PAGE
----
Unable to speak from birth, Edgar is a special boy who has found a way to feel completely normal helping his family raise and train the unique breed of dogs that they sell.  When tragedy strikes their family, Edgar must rely on his keen instincts, as well as his unshakable bond with his dogs, to seek the truth and find his own way in the world.

Favorite quote from the book:

“So much of the world was governed by chance… Life was a swarm of accidents waiting in the treetops, descending upon any living thing that passed… You swam in a river of chance and coincidence.  You clung to the happiest accidents– the rest you let float by.”  (p. 457)

Creative Book Club Ideas:

Food:  Edgar’s beloved dog, Almondine, is his best friend and protector.  Their bond goes beyond the ordinary.  So, why not choose an almondine recipe to share with your book club members? Simply put, almondine means “Garnished with almond slices.”  If your club enjoys a full meal together, there are numerous almondine recipes for chicken, vegetables or fish.  This one for citrus glazed swordfish almondine looks amazing!  If your club traditionally serves a dessert, try this delicious Strawberry Almondine treat!  OR perhaps you want to recreate the meal that Henry used to “lure” in Edgar and the pups while they watched from the field:  Root beer, baked beans, barbecued brats, potato salad, and lemon meringue pie.  Yummy!

Decor:  One of Edgar’s jobs is naming the new pups.  He relies on his dictionary to help him choose such important names as:  Baboo, Forte, Essay, and Tinder.  For a creative table decoration, take pages from an old dictionary and either remove them from the book or make photocopies to make simple place mats and/or coasters.  Check out this table runner for inspiration!  Or perhaps make some cute candle holders with canine inspired pictures and/or words.

Activity:  Take inspiration from this poster that illustrates different dog breeds and create your own display of dog pictures.  Give a prize to the guest who can identify the most breeds correctly.  OR  Ask guests to bring a picture of their dog  or a special dog they once had and put them on display.  This post from “How Does She” gives some really great ideas!  Be sure to give guests the chance to talk about their special dog(s) and tell a fun story.  Of course, don’t forget to take a look at the author’s website for background information and discussion questions.

Our beloved Hondo enjoying a high mountain lake

Gifts/Favors:  Edgar communicates entirely through sign-language and written notes.  Why not honor this part of the story by giving your book-club friends a token inspired by sign-language such as this charming pendant necklace.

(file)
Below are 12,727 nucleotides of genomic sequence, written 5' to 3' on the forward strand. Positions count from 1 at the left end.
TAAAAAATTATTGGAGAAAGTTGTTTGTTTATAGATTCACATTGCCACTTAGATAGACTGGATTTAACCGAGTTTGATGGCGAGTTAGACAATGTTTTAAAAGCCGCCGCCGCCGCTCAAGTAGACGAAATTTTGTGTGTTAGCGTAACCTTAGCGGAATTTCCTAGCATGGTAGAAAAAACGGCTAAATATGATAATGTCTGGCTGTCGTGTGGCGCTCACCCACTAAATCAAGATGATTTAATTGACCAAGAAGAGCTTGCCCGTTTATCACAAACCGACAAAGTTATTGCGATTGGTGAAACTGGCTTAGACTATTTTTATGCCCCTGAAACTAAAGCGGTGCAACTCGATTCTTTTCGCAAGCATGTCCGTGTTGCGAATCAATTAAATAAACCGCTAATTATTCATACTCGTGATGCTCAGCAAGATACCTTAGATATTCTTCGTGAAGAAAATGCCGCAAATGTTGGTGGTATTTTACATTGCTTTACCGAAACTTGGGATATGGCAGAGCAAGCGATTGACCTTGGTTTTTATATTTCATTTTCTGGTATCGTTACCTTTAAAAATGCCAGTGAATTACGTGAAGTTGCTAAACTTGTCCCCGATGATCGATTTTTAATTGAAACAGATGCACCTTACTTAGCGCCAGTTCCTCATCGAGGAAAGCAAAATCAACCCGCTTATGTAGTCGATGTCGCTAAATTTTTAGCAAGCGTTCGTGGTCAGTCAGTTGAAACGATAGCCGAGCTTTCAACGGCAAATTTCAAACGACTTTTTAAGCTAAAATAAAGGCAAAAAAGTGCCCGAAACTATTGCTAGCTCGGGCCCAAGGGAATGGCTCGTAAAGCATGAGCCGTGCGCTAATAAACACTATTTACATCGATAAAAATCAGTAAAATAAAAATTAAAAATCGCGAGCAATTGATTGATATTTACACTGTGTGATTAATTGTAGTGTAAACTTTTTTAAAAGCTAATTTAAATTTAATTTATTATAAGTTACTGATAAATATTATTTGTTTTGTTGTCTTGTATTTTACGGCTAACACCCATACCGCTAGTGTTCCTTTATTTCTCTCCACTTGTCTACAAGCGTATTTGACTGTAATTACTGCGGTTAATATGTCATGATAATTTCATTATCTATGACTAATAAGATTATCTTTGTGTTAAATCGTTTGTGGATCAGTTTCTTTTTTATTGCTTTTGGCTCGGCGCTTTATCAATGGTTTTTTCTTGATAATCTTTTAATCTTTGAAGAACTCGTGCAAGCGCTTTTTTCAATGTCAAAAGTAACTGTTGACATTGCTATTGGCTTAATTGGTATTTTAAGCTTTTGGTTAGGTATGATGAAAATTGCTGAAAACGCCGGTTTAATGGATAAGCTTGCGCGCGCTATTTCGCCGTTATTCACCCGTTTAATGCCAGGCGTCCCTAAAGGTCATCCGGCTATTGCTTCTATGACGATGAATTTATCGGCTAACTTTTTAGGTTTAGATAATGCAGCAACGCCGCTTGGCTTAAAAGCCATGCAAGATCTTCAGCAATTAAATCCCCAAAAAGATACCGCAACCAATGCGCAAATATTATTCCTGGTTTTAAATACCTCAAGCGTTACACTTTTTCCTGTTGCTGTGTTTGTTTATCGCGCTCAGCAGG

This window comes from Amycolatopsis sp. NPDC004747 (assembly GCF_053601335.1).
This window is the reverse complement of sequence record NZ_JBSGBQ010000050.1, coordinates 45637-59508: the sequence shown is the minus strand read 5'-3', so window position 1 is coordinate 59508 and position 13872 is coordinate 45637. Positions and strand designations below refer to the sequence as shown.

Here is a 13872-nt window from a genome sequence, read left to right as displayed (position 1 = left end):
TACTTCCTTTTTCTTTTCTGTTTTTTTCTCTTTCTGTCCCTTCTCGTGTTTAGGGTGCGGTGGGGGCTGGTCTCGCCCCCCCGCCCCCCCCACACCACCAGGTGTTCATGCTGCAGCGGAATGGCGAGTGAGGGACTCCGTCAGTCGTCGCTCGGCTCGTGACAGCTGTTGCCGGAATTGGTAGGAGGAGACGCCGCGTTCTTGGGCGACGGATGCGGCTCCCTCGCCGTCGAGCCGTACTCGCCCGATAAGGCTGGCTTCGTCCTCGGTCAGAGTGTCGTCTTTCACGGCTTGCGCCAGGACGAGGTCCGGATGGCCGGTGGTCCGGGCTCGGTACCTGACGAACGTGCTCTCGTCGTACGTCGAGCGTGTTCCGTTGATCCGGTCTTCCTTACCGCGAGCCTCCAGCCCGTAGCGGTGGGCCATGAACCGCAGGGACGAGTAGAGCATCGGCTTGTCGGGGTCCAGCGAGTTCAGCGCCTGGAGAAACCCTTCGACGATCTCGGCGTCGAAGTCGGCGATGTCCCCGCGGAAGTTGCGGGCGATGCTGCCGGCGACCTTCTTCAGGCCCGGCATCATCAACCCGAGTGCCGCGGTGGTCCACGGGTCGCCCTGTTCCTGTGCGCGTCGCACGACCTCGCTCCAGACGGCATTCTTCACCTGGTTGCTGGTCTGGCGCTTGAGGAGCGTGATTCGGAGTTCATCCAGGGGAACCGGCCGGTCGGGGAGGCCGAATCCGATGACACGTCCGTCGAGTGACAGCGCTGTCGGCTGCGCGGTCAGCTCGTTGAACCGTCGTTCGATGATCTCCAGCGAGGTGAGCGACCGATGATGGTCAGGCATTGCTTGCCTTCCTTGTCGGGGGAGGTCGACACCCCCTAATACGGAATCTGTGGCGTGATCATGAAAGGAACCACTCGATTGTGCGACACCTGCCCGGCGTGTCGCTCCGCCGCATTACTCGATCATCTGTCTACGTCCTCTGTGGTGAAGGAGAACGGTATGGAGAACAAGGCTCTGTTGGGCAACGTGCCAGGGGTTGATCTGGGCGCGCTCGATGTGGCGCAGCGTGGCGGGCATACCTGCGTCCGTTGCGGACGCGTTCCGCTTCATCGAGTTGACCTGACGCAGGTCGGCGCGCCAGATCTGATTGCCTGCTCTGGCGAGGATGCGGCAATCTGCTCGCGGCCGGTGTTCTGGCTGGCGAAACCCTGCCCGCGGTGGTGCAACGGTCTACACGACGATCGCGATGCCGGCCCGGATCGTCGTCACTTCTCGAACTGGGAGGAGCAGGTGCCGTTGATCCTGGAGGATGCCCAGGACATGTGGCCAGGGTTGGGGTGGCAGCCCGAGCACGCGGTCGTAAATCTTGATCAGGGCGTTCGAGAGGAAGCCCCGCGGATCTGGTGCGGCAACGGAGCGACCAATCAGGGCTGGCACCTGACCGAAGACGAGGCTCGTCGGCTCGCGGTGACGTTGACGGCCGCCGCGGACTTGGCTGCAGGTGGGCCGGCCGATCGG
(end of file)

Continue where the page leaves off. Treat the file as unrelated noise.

If you’re crafty, you can order a digital print of these charming images and make your own sign-language charms as favors.  This Etsy find is also a sweet, affordable gift idea – a Scrabble tile pendant that says “I Love You” in sign language.

Final Thoughts:  If you choose this title for your book club, please send me feedback on your discussion and if any of these ideas worked for your group.  I know you will have a lot to discuss, and your members will have several ideas to debate!

“The Art of Reading” with Joan Tapper

The Art of Reading

When something can be read without effort, great effort has gone into its writing.  ~Enrique Jardiel Poncela

Photo credit: Gale Zucker

Recently I had the pleasure of reviewing an incredibly beautiful and absolutely inspiring book…. Craft Activism by Joan Tapper and Gale Zucker. This amazing book was selected in Amazon’s Best Books of 2011! (You can check out my more complete review here.)   After posting my review, I was delighted to hear from Joan, herself, and was not surprised to learn that as a writer, she is also an avid reader.  I thoroughly enjoyed her book, but I especially enjoy stopping by her blog from time to time to see some of the amazing projects that have been inspired by her book. (Seriously, it looks like she has the most interesting life!)  I know you will enjoy some of these fantastic creations as much as I do!  Among other topics, Joan has written about creativity, travel, and interesting places,  and is a sought-after editor who lends her skills to a wide variety of genres.  Check out her website to learn more about this talented writer.

Website:  Joan Tapper        Blog:  Craft Activism

What creativity do you share with the world?  I believe in the written word, and as a writer and editor have tried to promote excellence.

  • Book OR e-reader? book
  • Buy OR lend from the library? Often the library, but I’ll buy books I can’t find there or those I want to keep, especially books written by friends of mine
  • Hardcover OR paperback? both
  • One book at a time OR several? Usually one
  • Skip ahead and read the last page OR be patient and wait? Patience is a virtue
  • Bookmark or fold over the page corner? bookmark
  • Abandon a bad book OR stick with it no matter what? To the bitter end
  • Laugh OR cry? Why choose
  • Cover Love:  I love the cover of …….. sorry too many choices